A Walk on the Wild Side of Photography
I can’t say that I’m wild about the Grand Palais Ephémère as a venue for Paris Photo, compared to the REAL Grand Palais…but it works if you focus on the works on display rather than the structure of the building.
Designed by architect Jean-Michel Wilmotte, the Grand Palais Éphémère is a temporary building that was installed on the Champ-de-Mars just opposite the Ecole Militaire. Unfortunately, it blocks the view of the tower from that vantage point, which previously was quite spectacular. If you go all the way to the very end of the structure where there is a snack stand and a few tables and chairs, there is a spectacular view of the Champ de Mars and the tower.
They claim that the “wooden framework and ecological virtues make it a remarkable building, and a real architectural feat that fits into this site, whose history, like that of the Grand Palais, is closely linked to the Universal Exhibitions of the 19th and 20th centuries.” Not sure I buy this propaganda, but it was designed to host events normally organized in the nave of the Grand Palais while it is being restored, due to reopen in 2024. I’ll be very happy when it does and hopefully, the Ephémere will come down.
I was able to visit Paris Photo only twice during the week which really isn’t enough time to see it all. This is sensory overload if you don’t edit out what’s worth taking a serious look at and what’s not. And while looking at the art is what it’s all about, what’s most fun is chatting with the gallery owners, artists and collectors that are doing what you’re doing: gazing at the work while schmoozing with everyone.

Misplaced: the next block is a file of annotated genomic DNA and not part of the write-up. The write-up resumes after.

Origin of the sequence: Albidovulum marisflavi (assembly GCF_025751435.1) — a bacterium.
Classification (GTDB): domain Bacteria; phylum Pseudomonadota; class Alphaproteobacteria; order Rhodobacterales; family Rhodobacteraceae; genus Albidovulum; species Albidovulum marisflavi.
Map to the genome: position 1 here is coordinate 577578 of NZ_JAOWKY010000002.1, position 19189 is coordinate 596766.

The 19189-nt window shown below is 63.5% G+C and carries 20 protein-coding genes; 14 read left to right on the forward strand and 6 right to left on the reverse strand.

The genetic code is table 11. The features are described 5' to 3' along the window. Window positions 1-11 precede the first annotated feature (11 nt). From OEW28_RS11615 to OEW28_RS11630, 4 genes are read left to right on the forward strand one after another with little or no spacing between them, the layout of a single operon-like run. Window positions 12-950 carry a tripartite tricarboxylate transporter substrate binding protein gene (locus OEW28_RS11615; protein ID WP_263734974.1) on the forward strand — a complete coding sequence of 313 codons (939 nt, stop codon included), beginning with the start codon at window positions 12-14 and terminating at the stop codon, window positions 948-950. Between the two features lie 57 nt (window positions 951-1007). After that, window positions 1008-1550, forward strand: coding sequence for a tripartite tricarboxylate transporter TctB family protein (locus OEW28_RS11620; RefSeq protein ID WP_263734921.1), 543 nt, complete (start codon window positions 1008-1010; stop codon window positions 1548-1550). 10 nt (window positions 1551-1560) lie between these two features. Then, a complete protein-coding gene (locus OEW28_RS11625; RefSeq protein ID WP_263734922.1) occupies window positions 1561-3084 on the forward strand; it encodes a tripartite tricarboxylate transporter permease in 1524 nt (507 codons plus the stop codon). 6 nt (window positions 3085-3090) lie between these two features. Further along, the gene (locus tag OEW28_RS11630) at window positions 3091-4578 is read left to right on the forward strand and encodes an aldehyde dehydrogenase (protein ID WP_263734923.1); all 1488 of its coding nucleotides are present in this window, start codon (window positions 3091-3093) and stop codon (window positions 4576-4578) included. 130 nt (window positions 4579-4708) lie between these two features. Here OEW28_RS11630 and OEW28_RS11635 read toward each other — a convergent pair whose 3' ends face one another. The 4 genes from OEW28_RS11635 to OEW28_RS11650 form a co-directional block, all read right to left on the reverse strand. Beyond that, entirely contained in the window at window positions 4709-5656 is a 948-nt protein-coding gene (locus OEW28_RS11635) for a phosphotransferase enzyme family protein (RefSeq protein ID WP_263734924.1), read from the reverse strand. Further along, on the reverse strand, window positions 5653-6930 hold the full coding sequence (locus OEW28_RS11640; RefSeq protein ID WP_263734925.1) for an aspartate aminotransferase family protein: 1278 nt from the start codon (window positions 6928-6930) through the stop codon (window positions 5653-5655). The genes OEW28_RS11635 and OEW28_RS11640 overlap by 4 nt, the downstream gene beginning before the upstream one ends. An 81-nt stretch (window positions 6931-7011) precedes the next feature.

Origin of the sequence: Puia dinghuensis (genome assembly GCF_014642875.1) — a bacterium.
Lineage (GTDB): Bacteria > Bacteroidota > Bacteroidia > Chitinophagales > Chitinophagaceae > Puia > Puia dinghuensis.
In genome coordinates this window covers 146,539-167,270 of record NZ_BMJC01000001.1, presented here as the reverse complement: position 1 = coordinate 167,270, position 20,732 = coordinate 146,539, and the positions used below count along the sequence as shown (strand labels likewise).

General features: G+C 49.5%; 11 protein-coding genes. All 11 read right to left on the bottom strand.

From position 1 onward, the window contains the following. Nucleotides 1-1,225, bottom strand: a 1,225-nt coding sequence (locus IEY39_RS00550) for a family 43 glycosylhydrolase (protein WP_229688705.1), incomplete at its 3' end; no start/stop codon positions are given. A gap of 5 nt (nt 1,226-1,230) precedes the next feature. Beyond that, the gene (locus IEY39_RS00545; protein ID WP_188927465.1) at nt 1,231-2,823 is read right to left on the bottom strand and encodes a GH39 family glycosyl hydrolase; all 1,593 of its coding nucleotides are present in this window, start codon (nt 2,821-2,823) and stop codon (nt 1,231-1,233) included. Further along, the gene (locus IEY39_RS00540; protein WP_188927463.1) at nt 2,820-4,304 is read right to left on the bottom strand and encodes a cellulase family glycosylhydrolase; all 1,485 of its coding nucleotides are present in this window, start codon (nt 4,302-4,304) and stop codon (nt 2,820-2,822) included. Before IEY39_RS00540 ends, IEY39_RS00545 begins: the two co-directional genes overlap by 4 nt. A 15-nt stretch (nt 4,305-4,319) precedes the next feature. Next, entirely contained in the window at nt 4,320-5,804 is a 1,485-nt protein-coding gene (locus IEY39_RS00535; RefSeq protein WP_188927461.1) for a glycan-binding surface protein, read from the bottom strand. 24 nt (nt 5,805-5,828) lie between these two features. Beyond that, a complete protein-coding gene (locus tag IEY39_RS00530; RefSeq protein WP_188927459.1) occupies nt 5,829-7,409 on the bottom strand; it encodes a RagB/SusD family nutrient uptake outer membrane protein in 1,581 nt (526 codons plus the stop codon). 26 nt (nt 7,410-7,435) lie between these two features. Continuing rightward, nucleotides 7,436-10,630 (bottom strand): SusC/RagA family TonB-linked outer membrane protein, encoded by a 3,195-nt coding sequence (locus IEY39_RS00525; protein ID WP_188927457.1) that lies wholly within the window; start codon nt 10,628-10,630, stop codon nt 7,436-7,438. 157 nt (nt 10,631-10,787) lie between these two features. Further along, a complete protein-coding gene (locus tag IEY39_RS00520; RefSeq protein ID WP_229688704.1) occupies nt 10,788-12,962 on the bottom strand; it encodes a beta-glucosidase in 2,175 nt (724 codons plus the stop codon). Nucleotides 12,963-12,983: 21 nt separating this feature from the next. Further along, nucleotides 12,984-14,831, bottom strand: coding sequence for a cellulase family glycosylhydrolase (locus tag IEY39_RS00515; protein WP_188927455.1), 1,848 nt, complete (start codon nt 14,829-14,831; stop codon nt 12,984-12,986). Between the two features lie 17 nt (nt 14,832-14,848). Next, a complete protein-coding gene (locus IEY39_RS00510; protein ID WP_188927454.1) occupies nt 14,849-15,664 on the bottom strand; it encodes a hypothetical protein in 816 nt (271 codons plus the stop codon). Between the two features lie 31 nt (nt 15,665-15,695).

I schmoozed with Nicholas Fahey of Fahey/Klein Gallery from Los Angeles, who represents works by my favorite artist, Steven Arnold, and learned that the work I own of his has gone way, way up in value thanks to a major collector recently having purchased several pieces. While that made me very happy, it really doesn’t matter as I’ll never let go of the works. On Sunday, in honor of the artist and the gallery, I wore a skirt imprinted with a portion of an Arnold photo and drawing.
Just down the alley from Fahey/Klein was Gallery Luisotti, another one of L.A.’s most important purveyors of photographic art. Gallerist Theresa Luisotti is one of my oldest friends who was my art dealer when in the throes of creating the collection I now have. She and I hosted a couple of shows in my L.A. home by replacing all of my own photos on the walls with those she represented…this was before she had her own gallery space.
Yossi Milo Gallery, from New York, is another one I make a point of visiting. Yossi is a big fan of our House Hunters International shows and who always has interesting works by cutting-edge artists. At Howard Greenberg Gallery, it was fun to talk with David Peckman who was named as Co-Director in 2019, after working 12 years of service at Hamiltons as Director, where I first came to know him.
One of the big surprises was to see a wall of photos of Holly Woodlawn, about which the song by Lou Reed was written, “Walk on the Wild Side.” They, along with another wall of photos taken of Andy Warhol’s Superstars, were at the stand of The Music Photo Gallery (TMPG), from New York. I knew Holly from our days living in Los Angeles, having met her through Steven Arnold. I have photos of my own from parties we attended together, but these had been taken by Bob Gruen many years earlier. Holly was the last surviving Superstar, a Puerto Rican who grew up in Miami and became one of Warhol’s famous transvestites, immortalized by Lou Reed and in her own memoir, A Low Life in High Heels, of which I have a signed and kissed copy. No one ever saw Holly as a man…at least no one I knew!